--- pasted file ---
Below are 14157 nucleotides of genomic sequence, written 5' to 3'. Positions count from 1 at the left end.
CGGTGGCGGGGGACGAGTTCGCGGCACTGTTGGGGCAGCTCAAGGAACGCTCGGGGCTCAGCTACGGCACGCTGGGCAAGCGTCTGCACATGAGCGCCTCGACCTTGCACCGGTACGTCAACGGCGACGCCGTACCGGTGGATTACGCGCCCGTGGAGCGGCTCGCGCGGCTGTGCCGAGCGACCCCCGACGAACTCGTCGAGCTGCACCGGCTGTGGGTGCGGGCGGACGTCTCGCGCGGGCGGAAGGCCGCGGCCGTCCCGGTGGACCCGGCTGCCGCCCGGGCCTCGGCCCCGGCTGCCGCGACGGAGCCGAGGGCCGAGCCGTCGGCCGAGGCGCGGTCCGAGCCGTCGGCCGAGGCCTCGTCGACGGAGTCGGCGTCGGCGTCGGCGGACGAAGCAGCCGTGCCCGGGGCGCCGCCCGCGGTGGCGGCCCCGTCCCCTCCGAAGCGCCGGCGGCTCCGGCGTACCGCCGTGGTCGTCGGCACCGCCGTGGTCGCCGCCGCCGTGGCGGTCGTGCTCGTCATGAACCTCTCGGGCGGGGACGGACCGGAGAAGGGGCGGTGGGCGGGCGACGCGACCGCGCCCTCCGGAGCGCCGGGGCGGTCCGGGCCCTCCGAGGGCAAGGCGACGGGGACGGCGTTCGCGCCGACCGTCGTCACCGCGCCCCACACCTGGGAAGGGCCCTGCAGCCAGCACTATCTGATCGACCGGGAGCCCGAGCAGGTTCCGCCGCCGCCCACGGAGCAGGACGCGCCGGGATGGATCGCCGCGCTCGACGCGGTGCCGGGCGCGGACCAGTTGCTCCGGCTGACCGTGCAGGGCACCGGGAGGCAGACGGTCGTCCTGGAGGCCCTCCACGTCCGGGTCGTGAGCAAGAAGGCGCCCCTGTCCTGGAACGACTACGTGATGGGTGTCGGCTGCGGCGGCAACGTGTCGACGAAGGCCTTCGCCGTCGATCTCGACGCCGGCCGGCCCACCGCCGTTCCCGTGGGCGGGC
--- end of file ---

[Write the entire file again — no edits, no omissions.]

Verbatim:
Below are 14157 nucleotides of genomic sequence, written 5' to 3'. Positions count from 1 at the left end.
CGGTGGCGGGGGACGAGTTCGCGGCACTGTTGGGGCAGCTCAAGGAACGCTCGGGGCTCAGCTACGGCACGCTGGGCAAGCGTCTGCACATGAGCGCCTCGACCTTGCACCGGTACGTCAACGGCGACGCCGTACCGGTGGATTACGCGCCCGTGGAGCGGCTCGCGCGGCTGTGCCGAGCGACCCCCGACGAACTCGTCGAGCTGCACCGGCTGTGGGTGCGGGCGGACGTCTCGCGCGGGCGGAAGGCCGCGGCCGTCCCGGTGGACCCGGCTGCCGCCCGGGCCTCGGCCCCGGCTGCCGCGACGGAGCCGAGGGCCGAGCCGTCGGCCGAGGCGCGGTCCGAGCCGTCGGCCGAGGCCTCGTCGACGGAGTCGGCGTCGGCGTCGGCGGACGAAGCAGCCGTGCCCGGGGCGCCGCCCGCGGTGGCGGCCCCGTCCCCTCCGAAGCGCCGGCGGCTCCGGCGTACCGCCGTGGTCGTCGGCACCGCCGTGGTCGCCGCCGCCGTGGCGGTCGTGCTCGTCATGAACCTCTCGGGCGGGGACGGACCGGAGAAGGGGCGGTGGGCGGGCGACGCGACCGCGCCCTCCGGAGCGCCGGGGCGGTCCGGGCCCTCCGAGGGCAAGGCGACGGGGACGGCGTTCGCGCCGACCGTCGTCACCGCGCCCCACACCTGGGAAGGGCCCTGCAGCCAGCACTATCTGATCGACCGGGAGCCCGAGCAGGTTCCGCCGCCGCCCACGGAGCAGGACGCGCCGGGATGGATCGCCGCGCTCGACGCGGTGCCGGGCGCGGACCAGTTGCTCCGGCTGACCGTGCAGGGCACCGGGAGGCAGACGGTCGTCCTGGAGGCCCTCCACGTCCGGGTCGTGAGCAAGAAGGCGCCCCTGTCCTGGAACGACTACGTGATGGGTGTCGGCTGCGGCGGCAACGTGTCGACGAAGGCCTTCGCCGTCGATCTCGACGCCGGCCGGCCCACCGCCGTTCCCGTGGGCGGGC